Yo Gotti has issued a warning to Mississippi's governor: Improve the safety conditions of state prisons or face legal action.
The Memphis rapper and Team Roc—Roc Nation's philanthropic/social justice division—sent a letter to Gov. Phil Bryant on Friday, in the wake of deadly violence plaguing Mississippi State prisons. The letter, obtained by TMZ, calls on lawmakers to rectify the inhumane conditions at these facilities. Gotti and Team Roc say male and female prisoners are "forced to live in squalor, with rats that crawl over them as they sleep on the floor, having been denied even a mattress for a cot." They go on to say that the conditions are so horrendous that they violate the Eighth Amendment clause that prohibits cruel and unusual punishment.
Mississippi state leaders have come under fire over a surge of prison violence that has allegedly gone unchecked. This past week, there have been multiple riots, two escapes, and five deaths—three of which have occurred at the Mississippi State Penitentiary, aka Parchman Farm, which is about 90 miles south of Gotti's hometown of Memphis.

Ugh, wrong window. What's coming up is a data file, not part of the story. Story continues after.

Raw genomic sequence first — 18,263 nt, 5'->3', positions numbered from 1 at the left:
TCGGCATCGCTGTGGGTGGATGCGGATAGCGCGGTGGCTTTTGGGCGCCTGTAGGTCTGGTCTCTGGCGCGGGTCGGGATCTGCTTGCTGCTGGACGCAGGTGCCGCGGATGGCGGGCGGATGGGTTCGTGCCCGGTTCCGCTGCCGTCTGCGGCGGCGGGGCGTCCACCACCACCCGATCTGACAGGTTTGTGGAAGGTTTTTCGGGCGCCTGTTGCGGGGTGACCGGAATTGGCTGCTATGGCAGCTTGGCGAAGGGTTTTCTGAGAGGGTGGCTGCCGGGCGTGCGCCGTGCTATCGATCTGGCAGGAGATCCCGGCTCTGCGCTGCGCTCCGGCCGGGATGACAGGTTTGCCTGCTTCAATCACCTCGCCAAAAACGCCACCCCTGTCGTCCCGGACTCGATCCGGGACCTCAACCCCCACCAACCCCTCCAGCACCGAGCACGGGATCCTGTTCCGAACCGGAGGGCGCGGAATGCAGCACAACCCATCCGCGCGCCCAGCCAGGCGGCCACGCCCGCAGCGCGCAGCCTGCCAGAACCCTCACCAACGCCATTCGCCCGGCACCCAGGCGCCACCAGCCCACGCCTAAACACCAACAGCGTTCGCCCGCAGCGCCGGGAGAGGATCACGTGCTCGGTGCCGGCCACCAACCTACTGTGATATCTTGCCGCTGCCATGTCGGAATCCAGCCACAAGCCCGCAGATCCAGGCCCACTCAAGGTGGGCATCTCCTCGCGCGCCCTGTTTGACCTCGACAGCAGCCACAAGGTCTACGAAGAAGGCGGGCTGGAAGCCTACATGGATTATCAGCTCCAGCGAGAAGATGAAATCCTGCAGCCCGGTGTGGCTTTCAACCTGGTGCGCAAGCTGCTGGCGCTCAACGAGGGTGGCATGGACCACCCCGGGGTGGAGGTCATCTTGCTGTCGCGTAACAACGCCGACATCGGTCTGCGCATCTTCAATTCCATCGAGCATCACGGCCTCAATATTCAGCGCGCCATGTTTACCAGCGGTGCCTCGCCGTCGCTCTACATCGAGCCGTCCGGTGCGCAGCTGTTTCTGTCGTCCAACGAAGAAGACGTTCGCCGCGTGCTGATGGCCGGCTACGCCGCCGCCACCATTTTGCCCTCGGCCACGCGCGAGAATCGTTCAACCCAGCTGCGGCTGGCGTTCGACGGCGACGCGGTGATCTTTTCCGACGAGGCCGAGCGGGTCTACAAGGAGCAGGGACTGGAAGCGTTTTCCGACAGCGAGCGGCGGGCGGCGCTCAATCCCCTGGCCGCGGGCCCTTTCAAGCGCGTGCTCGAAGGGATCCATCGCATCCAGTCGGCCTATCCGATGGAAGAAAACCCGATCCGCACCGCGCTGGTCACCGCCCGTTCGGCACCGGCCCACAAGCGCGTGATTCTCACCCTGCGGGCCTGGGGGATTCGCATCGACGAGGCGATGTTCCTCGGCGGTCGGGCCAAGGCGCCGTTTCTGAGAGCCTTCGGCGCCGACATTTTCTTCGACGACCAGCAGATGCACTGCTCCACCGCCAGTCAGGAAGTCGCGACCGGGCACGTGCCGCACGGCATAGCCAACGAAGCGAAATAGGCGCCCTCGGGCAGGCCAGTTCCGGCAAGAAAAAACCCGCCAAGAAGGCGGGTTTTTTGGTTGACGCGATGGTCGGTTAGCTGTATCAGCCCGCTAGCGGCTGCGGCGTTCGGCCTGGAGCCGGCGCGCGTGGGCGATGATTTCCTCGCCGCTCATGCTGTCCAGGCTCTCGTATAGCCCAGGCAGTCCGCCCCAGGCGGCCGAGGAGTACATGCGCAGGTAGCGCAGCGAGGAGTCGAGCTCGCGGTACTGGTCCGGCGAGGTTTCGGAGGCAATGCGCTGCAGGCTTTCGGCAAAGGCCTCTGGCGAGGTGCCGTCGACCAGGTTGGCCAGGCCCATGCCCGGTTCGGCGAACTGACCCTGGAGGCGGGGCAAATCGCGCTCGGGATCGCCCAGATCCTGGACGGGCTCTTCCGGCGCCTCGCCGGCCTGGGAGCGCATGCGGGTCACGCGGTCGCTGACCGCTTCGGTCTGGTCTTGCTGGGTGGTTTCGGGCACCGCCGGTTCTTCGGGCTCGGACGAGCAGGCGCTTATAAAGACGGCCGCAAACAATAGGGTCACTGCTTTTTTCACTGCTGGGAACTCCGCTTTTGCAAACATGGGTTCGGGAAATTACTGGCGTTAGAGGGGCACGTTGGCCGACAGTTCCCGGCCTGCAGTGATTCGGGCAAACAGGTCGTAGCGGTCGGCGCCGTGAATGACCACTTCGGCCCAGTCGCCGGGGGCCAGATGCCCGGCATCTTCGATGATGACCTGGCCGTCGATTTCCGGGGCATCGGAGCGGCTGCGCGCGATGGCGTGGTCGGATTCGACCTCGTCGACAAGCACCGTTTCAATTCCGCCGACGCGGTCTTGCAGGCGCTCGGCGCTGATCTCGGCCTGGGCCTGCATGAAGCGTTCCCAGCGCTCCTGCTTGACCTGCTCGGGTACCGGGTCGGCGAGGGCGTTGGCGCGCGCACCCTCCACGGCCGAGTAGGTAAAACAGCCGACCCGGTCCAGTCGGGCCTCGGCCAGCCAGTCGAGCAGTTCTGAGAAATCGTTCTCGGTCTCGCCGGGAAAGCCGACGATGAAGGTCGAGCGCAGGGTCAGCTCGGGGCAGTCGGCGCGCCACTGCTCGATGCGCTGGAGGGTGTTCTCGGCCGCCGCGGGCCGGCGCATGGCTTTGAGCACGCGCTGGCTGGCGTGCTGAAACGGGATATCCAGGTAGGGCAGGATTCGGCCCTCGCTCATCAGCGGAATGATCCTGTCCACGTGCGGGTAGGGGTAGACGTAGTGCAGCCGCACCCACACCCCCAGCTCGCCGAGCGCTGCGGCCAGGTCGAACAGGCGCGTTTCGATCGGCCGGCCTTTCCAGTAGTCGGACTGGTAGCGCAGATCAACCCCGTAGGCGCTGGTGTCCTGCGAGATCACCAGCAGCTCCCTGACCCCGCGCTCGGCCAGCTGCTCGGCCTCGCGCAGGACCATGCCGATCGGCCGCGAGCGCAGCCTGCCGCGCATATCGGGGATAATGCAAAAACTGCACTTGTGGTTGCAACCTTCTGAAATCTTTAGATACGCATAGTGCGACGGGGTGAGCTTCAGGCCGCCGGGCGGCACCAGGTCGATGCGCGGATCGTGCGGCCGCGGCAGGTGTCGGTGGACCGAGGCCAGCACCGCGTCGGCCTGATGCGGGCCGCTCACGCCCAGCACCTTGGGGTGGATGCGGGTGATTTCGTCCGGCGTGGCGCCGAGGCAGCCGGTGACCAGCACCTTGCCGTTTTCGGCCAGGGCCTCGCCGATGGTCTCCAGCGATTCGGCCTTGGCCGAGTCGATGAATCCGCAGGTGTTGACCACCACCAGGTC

"The conditions in the prisons operated by the Mississippi Department of Corrections are absolutely inhumane and unconstitutional," Gotti said in statement to Complex. "To see this happen so close to my hometown of Memphis is truly devastating. That’s why we’re calling on Mississippi state leaders to take immediate action and rectify this issue. If they don’t right this wrong, we’re prepared to take legal action to provide relief for those that are incarcerated and their families."
Many have blamed the Mississippi Department of Corrections for the increased violence, citing a lack of funding and staffing shortages. However, Gov. Bryant insists inmates are responsible for the recent deaths—not his administration.
"The inmates are the ones that take each other’s lives," he told reporters, according the New York Times. "The inmates are the ones who fashion weapons out of metal. The inmates are the ones who do the damage to the very rooms they are living in there. You look to the inmates."